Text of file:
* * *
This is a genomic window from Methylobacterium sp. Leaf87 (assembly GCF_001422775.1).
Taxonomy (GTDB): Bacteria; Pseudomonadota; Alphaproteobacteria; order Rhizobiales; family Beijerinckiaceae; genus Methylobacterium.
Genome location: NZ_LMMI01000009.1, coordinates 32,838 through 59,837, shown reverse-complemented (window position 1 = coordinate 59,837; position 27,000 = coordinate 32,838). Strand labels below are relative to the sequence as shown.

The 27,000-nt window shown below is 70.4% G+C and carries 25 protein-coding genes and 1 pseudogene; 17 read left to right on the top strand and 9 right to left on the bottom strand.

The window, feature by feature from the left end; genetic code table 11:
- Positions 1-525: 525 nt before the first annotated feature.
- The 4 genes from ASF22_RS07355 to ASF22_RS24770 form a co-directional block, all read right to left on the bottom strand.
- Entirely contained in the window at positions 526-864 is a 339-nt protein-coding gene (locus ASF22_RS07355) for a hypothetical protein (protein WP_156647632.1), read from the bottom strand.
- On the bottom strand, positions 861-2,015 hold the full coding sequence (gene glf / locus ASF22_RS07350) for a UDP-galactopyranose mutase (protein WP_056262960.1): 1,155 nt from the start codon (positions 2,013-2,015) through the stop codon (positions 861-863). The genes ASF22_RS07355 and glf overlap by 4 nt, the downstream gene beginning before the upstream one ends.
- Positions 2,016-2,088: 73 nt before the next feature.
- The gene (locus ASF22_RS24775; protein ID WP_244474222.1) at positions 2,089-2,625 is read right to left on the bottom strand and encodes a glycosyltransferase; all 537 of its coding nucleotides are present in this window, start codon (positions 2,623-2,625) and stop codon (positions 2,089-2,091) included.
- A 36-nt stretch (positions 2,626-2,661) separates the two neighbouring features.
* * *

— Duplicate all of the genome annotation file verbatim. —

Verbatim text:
This is a genomic window from Methylobacterium sp. Leaf87 (assembly GCF_001422775.1).
Taxonomy (GTDB): Bacteria; Pseudomonadota; Alphaproteobacteria; order Rhizobiales; family Beijerinckiaceae; genus Methylobacterium.
Genome location: NZ_LMMI01000009.1, coordinates 32,838 through 59,837, shown reverse-complemented (window position 1 = coordinate 59,837; position 27,000 = coordinate 32,838). Strand labels below are relative to the sequence as shown.

The 27,000-nt window shown below is 70.4% G+C and carries 25 protein-coding genes and 1 pseudogene; 17 read left to right on the top strand and 9 right to left on the bottom strand.

The window, feature by feature from the left end; genetic code table 11:
- Positions 1-525: 525 nt before the first annotated feature.
- The 4 genes from ASF22_RS07355 to ASF22_RS24770 form a co-directional block, all read right to left on the bottom strand.
- Entirely contained in the window at positions 526-864 is a 339-nt protein-coding gene (locus ASF22_RS07355) for a hypothetical protein (protein WP_156647632.1), read from the bottom strand.
- On the bottom strand, positions 861-2,015 hold the full coding sequence (gene glf / locus ASF22_RS07350) for a UDP-galactopyranose mutase (protein WP_056262960.1): 1,155 nt from the start codon (positions 2,013-2,015) through the stop codon (positions 861-863). The genes ASF22_RS07355 and glf overlap by 4 nt, the downstream gene beginning before the upstream one ends.
- Positions 2,016-2,088: 73 nt before the next feature.
- The gene (locus ASF22_RS24775; protein ID WP_244474222.1) at positions 2,089-2,625 is read right to left on the bottom strand and encodes a glycosyltransferase; all 537 of its coding nucleotides are present in this window, start codon (positions 2,623-2,625) and stop codon (positions 2,089-2,091) included.
- A 36-nt stretch (positions 2,626-2,661) separates the two neighbouring features.